Kirklees Council has planted its first Tiny Forest and youngsters helped do their bit for the environment.

The council, in partnership with OVO Foundation, the charity arm of OVO Energy, planted trees at Harpe Inge Open Space in Dalton.

These densely-packed native woodlands, featuring approximately 600 trees and shrubs, are built into urban spaces the size of a tennis court.

Kirklees’ first Tiny Forest was planted by council park rangers on behalf of environmental charity Earthwatch Europe with the help of members of the community, local schoolchildren from Netherhall St James Church of England Infant and Nursery and councillors Naheed Mather, Will Simpson and Musarrat Khan.

The Tiny Forest will provide benefits to all local schoolchildren who will be able to visit their growing trees, see the wildlife it attracts and collect data for Earthwatch too, all from the dedicated outside classroom.

Local residents will also benefit as volunteers are sought from the local community to help with looking after this fast-growing Tiny Forest as official Tree Keepers.

There will also be community events run by Earthwatch giving residents the opportunity to learn more about the forest and take part in scientific monitoring.

Kirklees Council is taking the lead on Yorkshire’s White Rose Forest project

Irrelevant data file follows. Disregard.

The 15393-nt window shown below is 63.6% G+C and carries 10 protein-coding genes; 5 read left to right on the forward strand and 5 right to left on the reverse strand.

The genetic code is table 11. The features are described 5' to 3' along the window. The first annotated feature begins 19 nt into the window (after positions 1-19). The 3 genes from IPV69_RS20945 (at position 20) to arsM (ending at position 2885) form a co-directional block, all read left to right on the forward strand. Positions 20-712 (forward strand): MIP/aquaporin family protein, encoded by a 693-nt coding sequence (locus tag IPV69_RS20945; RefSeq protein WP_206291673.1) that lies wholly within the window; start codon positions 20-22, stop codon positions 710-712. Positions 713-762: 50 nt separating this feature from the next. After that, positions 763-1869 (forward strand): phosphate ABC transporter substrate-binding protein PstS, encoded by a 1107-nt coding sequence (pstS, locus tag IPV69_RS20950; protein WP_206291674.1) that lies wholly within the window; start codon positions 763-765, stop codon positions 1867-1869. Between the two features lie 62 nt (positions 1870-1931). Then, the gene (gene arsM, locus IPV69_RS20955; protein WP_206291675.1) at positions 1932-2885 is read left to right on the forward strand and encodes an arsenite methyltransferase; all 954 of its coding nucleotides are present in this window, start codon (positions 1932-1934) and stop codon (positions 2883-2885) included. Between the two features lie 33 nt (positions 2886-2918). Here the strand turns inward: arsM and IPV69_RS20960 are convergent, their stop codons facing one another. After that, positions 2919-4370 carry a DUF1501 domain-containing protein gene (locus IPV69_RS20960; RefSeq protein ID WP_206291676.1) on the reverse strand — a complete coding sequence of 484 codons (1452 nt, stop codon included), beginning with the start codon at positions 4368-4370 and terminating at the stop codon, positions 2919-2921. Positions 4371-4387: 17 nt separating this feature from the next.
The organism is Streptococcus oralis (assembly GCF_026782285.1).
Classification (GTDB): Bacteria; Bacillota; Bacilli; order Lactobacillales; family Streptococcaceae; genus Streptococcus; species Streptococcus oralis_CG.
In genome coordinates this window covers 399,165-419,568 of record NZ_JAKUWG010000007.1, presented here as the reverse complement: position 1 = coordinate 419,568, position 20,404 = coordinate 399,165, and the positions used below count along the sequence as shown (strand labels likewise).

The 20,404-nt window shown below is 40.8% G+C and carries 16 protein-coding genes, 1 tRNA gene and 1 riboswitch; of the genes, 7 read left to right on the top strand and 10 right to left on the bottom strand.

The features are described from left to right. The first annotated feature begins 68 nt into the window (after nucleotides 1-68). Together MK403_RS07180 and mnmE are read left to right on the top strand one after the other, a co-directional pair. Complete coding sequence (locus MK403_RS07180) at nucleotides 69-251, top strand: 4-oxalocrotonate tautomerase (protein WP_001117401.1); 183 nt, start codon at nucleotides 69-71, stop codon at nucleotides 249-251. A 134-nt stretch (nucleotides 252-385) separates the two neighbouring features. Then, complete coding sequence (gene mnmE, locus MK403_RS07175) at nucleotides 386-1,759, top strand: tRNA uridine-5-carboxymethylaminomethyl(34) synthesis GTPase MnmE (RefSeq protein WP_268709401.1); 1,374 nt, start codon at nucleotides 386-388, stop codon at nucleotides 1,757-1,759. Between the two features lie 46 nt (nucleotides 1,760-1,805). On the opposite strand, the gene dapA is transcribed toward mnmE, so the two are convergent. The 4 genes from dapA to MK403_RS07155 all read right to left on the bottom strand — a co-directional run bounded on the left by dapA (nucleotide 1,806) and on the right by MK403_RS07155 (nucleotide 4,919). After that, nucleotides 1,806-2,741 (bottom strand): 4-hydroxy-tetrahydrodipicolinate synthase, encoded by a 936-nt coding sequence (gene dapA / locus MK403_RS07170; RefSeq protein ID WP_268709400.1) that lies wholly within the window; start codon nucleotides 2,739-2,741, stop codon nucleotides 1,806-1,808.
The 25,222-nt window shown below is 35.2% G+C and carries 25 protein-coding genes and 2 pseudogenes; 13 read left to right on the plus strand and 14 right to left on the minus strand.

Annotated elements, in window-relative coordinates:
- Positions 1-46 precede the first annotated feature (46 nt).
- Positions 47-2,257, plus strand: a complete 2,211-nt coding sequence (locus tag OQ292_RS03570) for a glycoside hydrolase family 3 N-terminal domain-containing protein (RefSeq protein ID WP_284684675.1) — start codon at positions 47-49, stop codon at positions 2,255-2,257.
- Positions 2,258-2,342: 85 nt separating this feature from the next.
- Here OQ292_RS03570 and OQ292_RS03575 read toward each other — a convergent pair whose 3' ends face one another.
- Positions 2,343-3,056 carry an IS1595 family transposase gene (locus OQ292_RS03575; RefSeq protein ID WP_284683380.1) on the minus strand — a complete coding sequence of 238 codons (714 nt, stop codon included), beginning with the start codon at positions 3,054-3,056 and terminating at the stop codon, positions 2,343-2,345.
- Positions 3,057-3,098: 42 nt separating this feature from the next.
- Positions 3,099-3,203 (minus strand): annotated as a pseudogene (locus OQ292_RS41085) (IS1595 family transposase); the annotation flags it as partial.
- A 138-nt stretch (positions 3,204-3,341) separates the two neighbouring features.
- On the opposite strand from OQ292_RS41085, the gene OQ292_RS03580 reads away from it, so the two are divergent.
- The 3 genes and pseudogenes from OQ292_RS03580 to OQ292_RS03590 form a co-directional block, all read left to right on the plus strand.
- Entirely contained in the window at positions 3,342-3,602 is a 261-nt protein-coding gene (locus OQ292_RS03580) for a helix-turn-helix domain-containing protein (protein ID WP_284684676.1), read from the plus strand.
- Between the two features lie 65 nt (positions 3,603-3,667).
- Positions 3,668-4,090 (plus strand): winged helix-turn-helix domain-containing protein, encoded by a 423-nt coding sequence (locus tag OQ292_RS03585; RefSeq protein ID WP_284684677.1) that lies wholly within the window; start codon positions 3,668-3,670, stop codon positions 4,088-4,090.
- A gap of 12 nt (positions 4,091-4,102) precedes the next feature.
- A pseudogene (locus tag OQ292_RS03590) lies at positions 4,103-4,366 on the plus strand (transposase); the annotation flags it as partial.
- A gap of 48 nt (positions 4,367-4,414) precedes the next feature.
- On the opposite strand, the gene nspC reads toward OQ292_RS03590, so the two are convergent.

Clr Will Simpson, Cabinet member for culture and greener Kirklees, said: “This is a fantastic project which is bringing a forest, usually associated with the countryside, into a much more urban environment.

“Trees provide a wealth of benefits for people and the environment and have an important role to play in mitigating the impacts of climate change. Additionally, this Tiny Forest will bring about learning opportunities for local residents and schoolchildren.

“Created for the whole community, I hope residents will cherish the Tiny Forest and enjoy watching it grow and spotting the wildlife it will hopefully attract.”

Gaby Sethi, head of OVO Foundation, said: “We’re passionate about educating the younger generation on how to reduce their carbon footprint, protect the physical environment, and limit their impact on the planet.

“Tiny Forests help children learn about the environment and sustainability in a really accessible way.”

If you are interested in being involved in the Tiny Forest, please email

Meanwhile, Kirklees Council, the lead organisation for the White Rose Forest, an initiative to plant new woodlands across West and North Yorkshire, has secured more cash for tree-planting.

The White Rose Forest partnership has announced plans to plant seven million trees – the equivalent of 4,900 football pitches – over the next four years.